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What Two Recent UAW Votes Say About Union Organizing Efforts in the Southeast

    Client Alerts
  • June 07, 2024

In two high-profile union elections this year, the United Auto Workers went one for two. In April, workers at a Tennessee Volkswagen plant voted to unionize, while Mercedes-Benz employees in Alabama rejected the union’s petition last month. Do these votes reflect a new openness to union representation among workers in the Southeast?

The two UAW votes reflect a major effort by the union to address the trend of foreign automotive manufacturers locating facilities in the South. Workers in that section of the U.S. have historically been hostile to unions, resulting in the lowest rates of private sector unionized employees in the country. While the Mercedes-Benz vote continued this trend, the Volkswagen certification may reflect changing demographic forces, combined with economic factors that make union status more attractive to some employees.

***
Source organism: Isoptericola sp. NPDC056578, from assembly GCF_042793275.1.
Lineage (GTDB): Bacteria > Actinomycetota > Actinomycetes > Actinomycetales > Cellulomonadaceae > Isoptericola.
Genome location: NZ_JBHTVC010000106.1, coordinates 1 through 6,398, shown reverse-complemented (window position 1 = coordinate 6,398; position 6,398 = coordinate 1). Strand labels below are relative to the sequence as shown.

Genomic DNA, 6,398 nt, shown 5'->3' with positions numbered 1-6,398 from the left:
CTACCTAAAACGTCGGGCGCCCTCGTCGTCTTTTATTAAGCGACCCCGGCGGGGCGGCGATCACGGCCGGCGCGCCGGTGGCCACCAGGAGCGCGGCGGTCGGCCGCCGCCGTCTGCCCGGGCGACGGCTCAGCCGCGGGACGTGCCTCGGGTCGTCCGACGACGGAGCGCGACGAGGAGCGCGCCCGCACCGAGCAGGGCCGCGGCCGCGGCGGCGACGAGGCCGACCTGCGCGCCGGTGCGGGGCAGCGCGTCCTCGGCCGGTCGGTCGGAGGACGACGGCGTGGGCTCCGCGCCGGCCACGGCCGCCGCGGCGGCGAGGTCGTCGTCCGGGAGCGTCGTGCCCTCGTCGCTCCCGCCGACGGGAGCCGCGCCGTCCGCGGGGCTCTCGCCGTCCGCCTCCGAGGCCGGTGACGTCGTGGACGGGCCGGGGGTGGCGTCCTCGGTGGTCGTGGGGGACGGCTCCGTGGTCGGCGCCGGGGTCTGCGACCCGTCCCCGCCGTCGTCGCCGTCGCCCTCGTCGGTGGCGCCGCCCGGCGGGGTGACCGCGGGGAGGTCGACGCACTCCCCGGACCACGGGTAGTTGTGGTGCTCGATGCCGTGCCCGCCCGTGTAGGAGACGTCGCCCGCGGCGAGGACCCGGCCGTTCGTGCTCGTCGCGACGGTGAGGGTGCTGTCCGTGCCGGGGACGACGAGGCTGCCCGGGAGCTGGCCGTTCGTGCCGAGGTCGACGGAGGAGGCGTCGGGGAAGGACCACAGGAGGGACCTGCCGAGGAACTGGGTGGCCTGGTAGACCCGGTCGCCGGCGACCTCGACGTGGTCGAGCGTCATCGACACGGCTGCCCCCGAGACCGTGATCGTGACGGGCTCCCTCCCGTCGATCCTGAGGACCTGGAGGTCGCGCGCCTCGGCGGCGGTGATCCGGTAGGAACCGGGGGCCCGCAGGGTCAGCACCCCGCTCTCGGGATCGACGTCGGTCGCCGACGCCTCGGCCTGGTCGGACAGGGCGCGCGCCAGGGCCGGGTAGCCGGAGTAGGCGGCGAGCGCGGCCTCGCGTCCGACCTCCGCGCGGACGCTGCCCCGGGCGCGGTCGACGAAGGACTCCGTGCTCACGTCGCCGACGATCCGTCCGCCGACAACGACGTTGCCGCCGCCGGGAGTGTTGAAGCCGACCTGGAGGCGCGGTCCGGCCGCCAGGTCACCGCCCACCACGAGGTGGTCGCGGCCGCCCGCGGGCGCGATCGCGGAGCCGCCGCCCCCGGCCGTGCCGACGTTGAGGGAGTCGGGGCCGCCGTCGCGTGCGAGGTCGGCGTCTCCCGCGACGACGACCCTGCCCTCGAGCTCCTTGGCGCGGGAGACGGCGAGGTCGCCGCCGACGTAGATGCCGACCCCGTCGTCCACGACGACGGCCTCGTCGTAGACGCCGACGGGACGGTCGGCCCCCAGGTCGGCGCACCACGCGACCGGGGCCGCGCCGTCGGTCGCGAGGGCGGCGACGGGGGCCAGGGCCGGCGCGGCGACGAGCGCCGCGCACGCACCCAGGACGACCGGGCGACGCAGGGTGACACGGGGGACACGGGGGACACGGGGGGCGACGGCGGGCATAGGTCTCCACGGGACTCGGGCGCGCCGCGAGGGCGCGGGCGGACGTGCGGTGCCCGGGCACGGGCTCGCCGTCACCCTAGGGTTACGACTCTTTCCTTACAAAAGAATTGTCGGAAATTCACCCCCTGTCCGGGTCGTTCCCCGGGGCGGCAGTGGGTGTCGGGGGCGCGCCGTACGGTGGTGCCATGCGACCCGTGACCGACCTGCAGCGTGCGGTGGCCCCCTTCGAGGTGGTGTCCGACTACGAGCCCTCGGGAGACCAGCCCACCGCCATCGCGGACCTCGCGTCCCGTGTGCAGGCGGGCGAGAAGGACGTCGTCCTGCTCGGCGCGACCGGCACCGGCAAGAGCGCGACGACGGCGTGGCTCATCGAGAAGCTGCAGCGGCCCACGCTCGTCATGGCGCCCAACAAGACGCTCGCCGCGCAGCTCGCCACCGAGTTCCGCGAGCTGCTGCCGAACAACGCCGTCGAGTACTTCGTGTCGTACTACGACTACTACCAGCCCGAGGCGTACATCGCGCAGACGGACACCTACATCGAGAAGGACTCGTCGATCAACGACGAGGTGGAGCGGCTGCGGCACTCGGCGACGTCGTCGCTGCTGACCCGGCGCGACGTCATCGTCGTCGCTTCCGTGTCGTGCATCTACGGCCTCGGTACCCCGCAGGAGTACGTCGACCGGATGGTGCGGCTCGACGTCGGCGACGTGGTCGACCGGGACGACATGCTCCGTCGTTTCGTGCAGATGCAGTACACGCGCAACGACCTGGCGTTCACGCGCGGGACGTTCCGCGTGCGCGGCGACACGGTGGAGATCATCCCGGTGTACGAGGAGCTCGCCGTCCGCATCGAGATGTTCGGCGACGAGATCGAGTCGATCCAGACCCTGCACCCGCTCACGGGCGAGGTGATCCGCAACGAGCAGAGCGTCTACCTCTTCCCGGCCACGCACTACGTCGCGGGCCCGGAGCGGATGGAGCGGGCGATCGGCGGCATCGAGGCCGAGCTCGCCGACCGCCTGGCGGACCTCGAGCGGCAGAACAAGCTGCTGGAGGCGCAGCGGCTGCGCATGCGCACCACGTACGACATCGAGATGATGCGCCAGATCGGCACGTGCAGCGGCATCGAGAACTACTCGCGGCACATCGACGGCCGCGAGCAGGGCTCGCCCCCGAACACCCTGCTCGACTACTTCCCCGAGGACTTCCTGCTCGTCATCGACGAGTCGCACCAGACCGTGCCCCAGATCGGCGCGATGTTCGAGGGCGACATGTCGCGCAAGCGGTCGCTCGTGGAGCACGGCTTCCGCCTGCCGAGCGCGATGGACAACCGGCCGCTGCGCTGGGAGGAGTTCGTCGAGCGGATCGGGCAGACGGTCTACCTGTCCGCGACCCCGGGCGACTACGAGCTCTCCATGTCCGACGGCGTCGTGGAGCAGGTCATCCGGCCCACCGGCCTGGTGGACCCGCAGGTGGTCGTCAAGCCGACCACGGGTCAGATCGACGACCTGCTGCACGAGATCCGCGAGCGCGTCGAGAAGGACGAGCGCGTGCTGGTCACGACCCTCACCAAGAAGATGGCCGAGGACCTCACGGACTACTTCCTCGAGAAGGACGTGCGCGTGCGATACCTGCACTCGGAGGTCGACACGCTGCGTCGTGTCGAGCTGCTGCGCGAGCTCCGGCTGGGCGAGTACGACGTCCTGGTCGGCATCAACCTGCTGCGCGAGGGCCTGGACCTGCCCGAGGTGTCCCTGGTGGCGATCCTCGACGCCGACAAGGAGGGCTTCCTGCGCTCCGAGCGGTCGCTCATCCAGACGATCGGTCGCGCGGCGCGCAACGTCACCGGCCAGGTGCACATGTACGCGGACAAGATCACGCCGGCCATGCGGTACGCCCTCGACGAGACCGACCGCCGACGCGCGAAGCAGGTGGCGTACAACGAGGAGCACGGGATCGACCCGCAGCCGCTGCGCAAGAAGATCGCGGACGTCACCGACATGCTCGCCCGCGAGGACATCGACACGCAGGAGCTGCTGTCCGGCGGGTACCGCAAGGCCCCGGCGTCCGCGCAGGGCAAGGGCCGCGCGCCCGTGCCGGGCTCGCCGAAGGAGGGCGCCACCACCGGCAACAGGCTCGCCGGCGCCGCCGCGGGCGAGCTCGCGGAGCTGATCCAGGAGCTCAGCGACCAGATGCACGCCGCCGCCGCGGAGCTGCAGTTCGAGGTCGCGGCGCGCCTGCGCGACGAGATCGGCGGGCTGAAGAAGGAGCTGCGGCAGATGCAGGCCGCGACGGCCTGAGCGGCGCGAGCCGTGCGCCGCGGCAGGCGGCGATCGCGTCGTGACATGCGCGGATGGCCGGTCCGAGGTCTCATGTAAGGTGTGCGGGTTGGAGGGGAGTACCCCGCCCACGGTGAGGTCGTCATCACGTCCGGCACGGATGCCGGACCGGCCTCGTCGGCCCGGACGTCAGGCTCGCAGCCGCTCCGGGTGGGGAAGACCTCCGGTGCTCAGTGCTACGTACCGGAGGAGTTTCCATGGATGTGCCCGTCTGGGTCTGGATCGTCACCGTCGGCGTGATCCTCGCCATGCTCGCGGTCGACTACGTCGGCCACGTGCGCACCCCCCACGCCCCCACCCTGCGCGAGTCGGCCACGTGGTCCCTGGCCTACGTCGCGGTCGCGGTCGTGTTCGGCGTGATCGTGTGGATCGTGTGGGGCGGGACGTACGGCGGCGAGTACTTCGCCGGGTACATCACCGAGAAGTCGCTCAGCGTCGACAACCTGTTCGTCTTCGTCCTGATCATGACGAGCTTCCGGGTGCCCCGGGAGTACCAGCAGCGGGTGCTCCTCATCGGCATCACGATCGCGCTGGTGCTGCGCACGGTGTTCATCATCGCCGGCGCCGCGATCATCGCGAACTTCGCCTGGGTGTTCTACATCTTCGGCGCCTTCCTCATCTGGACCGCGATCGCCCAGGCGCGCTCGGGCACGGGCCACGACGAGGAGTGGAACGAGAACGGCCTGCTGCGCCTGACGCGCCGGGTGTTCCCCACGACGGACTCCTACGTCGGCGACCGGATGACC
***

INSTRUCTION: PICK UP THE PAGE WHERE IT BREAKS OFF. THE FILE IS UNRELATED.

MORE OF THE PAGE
Several states in the Southeast have responded to this trend by introducing legislation that would make it more difficult for unions to operate in their jurisdictions. Employers in this region should review their policies and procedures so that they can quickly respond in the event of suspected organizing activity. Executives and supervisors should be trained to spot organizing signs, and to understand their roles and responsibilities in the event of such activity. The UAW votes may not reflect a larger trend beyond very large and very visible manufacturers. However, these votes provide a good reason for all employers to update their strategies for responding to such organizing efforts.

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